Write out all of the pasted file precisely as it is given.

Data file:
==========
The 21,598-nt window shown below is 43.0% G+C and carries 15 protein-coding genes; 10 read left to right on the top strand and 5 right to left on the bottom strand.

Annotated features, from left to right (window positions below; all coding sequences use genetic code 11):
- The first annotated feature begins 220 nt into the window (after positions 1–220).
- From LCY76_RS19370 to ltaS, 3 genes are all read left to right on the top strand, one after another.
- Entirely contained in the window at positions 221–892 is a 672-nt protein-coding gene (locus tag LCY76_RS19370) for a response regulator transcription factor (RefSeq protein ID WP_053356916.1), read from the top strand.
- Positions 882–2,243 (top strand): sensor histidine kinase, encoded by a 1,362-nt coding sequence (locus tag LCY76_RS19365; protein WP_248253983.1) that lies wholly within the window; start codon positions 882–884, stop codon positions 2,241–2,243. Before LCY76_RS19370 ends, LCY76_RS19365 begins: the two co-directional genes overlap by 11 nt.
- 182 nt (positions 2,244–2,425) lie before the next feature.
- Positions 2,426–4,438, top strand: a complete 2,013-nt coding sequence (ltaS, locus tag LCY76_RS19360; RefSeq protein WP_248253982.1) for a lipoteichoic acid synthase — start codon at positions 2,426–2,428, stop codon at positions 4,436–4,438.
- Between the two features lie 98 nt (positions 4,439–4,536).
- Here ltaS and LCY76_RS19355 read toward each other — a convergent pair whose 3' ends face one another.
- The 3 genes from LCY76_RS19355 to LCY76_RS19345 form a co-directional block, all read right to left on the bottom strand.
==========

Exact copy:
The 21,598-nt window shown below is 43.0% G+C and carries 15 protein-coding genes; 10 read left to right on the top strand and 5 right to left on the bottom strand.

Annotated features, from left to right (window positions below; all coding sequences use genetic code 11):
- The first annotated feature begins 220 nt into the window (after positions 1–220).
- From LCY76_RS19370 to ltaS, 3 genes are all read left to right on the top strand, one after another.
- Entirely contained in the window at positions 221–892 is a 672-nt protein-coding gene (locus tag LCY76_RS19370) for a response regulator transcription factor (RefSeq protein ID WP_053356916.1), read from the top strand.
- Positions 882–2,243 (top strand): sensor histidine kinase, encoded by a 1,362-nt coding sequence (locus tag LCY76_RS19365; protein WP_248253983.1) that lies wholly within the window; start codon positions 882–884, stop codon positions 2,241–2,243. Before LCY76_RS19370 ends, LCY76_RS19365 begins: the two co-directional genes overlap by 11 nt.
- 182 nt (positions 2,244–2,425) lie before the next feature.
- Positions 2,426–4,438, top strand: a complete 2,013-nt coding sequence (ltaS, locus tag LCY76_RS19360; RefSeq protein WP_248253982.1) for a lipoteichoic acid synthase — start codon at positions 2,426–2,428, stop codon at positions 4,436–4,438.
- Between the two features lie 98 nt (positions 4,439–4,536).
- Here ltaS and LCY76_RS19355 read toward each other — a convergent pair whose 3' ends face one another.
- The 3 genes from LCY76_RS19355 to LCY76_RS19345 form a co-directional block, all read right to left on the bottom strand.